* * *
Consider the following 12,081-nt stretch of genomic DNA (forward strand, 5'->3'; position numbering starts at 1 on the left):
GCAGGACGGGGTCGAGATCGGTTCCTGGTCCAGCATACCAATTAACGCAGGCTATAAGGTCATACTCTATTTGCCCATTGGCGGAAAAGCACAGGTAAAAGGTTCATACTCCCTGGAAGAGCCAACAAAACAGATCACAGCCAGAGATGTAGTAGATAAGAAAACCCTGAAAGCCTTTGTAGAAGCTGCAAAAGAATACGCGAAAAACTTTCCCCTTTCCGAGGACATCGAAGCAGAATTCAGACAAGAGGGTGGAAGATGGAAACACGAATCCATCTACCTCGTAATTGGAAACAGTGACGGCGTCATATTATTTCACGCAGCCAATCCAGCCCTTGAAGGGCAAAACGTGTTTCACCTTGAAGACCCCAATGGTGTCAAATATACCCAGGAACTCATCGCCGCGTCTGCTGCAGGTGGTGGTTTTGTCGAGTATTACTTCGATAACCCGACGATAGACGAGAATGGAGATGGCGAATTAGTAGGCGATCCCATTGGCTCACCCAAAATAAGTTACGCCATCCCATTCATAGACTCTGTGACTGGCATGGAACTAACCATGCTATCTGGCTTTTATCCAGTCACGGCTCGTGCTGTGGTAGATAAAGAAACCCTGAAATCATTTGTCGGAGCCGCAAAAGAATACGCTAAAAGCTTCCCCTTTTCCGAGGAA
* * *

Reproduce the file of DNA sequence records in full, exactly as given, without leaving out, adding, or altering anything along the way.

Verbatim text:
Consider the following 12,081-nt stretch of genomic DNA (forward strand, 5'->3'; position numbering starts at 1 on the left):
GCAGGACGGGGTCGAGATCGGTTCCTGGTCCAGCATACCAATTAACGCAGGCTATAAGGTCATACTCTATTTGCCCATTGGCGGAAAAGCACAGGTAAAAGGTTCATACTCCCTGGAAGAGCCAACAAAACAGATCACAGCCAGAGATGTAGTAGATAAGAAAACCCTGAAAGCCTTTGTAGAAGCTGCAAAAGAATACGCGAAAAACTTTCCCCTTTCCGAGGACATCGAAGCAGAATTCAGACAAGAGGGTGGAAGATGGAAACACGAATCCATCTACCTCGTAATTGGAAACAGTGACGGCGTCATATTATTTCACGCAGCCAATCCAGCCCTTGAAGGGCAAAACGTGTTTCACCTTGAAGACCCCAATGGTGTCAAATATACCCAGGAACTCATCGCCGCGTCTGCTGCAGGTGGTGGTTTTGTCGAGTATTACTTCGATAACCCGACGATAGACGAGAATGGAGATGGCGAATTAGTAGGCGATCCCATTGGCTCACCCAAAATAAGTTACGCCATCCCATTCATAGACTCTGTGACTGGCATGGAACTAACCATGCTATCTGGCTTTTATCCAGTCACGGCTCGTGCTGTGGTAGATAAAGAAACCCTGAAATCATTTGTCGGAGCCGCAAAAGAATACGCTAAAAGCTTCCCCTTTTCCGAGGAA